All the parties remain committed to dialogue and thus the question about Intervention of the United Nations Security Council is redundant at this point of time. However, it is crucial to understand that the United Nations cannot turn a blind eye to the matter and it is important for the Security Council to remain seized of the matter. The dialogue may have been successful in the past; however, the probability of success this time is less than before. The previous efforts to negotiate for water sharing resulted in prejudiced agreements and complete disregard for the upstream states. The strategy of Egypt to dominate the politics of Africa and effectively control the river is no longer acceptable to states like Ethiopia.

A very important factor for the dominance of Egypt has been the political turmoil in most of the upstream countries including Ethiopia. The Ethiopians have not been able to pivot their attention towards the infrastructural development and maximum utilisation of their resources owing to the security concerns that have plagued them. The concerns related to the security are a result of the long-standing dispute with Eritrea and rising domestic insurgency. Egypt has capitalised on this and dominated the water politics for many years. The political dynamic of Ethiopia has been remodelled in the past two years. After more than two decades of hostilities, stability in relations is on the cards for both Ethiopia and Eritrea. The joint declaration of peace and friendship signed in 2018 by both the neighbouring states signifies a revamped state of affairs between the two countries. In the aftermath of this development, the Ethiopian government has been able to redo their governance methods and focus on the infrastructural development of the country. These political developments have made it difficult for Egypt to continue their dominance of water politics like yesteryears. Thus, the negotiations may not result in the manner they have in the past years considering the Ethiopians would not allow the upstream states to be disregarded and one could rather expect them to negotiate on fresh terms which may be favourable to them.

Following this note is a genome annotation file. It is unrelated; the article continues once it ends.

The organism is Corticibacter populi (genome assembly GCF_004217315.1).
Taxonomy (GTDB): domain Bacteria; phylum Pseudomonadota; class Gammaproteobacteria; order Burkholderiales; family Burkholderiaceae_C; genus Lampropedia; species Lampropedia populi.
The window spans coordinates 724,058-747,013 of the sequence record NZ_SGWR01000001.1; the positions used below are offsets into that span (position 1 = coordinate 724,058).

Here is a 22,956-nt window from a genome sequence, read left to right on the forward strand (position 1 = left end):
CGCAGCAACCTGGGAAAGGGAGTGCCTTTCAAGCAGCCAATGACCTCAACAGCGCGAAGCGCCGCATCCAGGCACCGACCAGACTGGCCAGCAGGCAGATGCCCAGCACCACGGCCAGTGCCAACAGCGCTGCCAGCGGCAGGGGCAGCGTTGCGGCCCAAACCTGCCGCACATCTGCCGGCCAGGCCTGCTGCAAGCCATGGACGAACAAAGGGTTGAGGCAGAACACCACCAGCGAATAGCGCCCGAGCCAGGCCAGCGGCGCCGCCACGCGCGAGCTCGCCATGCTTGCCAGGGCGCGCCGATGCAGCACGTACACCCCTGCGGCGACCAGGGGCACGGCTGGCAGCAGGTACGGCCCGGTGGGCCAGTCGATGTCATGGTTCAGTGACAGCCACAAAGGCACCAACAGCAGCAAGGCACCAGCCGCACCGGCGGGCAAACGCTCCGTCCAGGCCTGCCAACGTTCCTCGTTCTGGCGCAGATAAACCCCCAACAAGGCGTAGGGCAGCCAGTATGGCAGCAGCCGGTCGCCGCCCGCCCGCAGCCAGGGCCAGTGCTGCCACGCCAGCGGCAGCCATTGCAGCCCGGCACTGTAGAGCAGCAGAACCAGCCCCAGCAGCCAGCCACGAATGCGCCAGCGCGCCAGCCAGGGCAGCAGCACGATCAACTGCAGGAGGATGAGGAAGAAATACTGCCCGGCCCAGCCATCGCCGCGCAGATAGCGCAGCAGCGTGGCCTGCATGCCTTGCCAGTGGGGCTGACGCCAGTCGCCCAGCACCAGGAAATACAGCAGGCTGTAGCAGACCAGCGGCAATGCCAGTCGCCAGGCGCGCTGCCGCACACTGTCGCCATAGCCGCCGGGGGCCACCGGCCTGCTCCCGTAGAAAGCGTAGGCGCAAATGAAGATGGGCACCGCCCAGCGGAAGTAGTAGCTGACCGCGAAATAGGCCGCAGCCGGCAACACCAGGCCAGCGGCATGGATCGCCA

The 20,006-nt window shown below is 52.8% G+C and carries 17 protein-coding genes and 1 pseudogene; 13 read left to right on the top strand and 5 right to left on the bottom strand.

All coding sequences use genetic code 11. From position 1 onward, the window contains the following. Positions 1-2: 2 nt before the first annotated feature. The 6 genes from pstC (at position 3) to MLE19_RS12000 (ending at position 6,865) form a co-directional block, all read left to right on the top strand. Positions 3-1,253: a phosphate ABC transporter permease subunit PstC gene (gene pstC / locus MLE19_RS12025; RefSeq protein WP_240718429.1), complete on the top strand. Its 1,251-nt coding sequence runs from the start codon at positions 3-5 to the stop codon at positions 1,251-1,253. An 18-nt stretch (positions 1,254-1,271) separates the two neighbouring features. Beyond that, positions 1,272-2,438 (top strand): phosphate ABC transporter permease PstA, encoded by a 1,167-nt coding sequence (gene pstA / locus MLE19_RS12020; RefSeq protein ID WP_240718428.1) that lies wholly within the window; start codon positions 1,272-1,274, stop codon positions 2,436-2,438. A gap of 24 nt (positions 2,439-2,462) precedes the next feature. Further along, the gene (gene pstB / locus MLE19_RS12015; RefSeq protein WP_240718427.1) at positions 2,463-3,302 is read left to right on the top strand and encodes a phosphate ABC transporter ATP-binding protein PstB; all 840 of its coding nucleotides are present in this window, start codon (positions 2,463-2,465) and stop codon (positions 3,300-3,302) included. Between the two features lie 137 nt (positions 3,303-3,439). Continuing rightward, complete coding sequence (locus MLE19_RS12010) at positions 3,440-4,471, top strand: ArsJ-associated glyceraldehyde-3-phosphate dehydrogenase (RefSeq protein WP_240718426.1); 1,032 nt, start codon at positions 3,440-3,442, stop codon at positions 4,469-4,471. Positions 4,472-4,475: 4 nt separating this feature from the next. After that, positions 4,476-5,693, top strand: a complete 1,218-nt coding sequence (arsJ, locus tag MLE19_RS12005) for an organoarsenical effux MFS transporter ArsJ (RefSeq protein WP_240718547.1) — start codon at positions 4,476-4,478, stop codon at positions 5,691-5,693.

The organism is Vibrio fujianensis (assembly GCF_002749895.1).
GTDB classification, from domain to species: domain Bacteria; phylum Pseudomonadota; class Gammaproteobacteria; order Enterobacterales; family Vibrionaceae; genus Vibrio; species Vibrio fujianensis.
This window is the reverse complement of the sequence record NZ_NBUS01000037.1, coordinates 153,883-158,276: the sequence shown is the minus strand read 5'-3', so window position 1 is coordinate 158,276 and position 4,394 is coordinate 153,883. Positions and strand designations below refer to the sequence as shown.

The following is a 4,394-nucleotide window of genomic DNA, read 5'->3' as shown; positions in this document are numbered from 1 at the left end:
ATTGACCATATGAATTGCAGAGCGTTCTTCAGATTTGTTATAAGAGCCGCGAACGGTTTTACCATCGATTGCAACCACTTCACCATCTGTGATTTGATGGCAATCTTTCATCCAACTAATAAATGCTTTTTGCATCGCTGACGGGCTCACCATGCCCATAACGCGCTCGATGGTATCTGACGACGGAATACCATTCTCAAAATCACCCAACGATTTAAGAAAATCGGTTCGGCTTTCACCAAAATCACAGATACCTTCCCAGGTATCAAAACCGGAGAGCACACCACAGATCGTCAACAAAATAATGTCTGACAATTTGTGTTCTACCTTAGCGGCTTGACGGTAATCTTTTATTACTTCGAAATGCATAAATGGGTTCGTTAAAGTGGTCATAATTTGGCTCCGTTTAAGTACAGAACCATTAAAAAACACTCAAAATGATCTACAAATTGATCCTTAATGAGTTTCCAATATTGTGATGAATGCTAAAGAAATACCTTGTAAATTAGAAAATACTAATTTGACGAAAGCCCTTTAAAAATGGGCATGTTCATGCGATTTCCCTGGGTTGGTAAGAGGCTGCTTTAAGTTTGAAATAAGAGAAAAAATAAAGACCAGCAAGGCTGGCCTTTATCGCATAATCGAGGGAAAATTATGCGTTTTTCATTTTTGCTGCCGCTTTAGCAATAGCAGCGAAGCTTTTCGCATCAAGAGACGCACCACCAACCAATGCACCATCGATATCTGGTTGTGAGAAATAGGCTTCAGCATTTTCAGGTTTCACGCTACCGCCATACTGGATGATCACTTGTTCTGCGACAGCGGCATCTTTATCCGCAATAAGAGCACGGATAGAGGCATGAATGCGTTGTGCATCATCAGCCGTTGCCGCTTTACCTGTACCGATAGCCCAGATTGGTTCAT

Nevertheless, dialogue and negotiations at the regional level represent the best possible option for dispute resolution in this case. It also seems to be the right time to engage all the countries in the Nile basin for dialogue as part of the Nile Basin Initiative and strive for a consensual, long-lasting and durable solution to the problem of water sharing.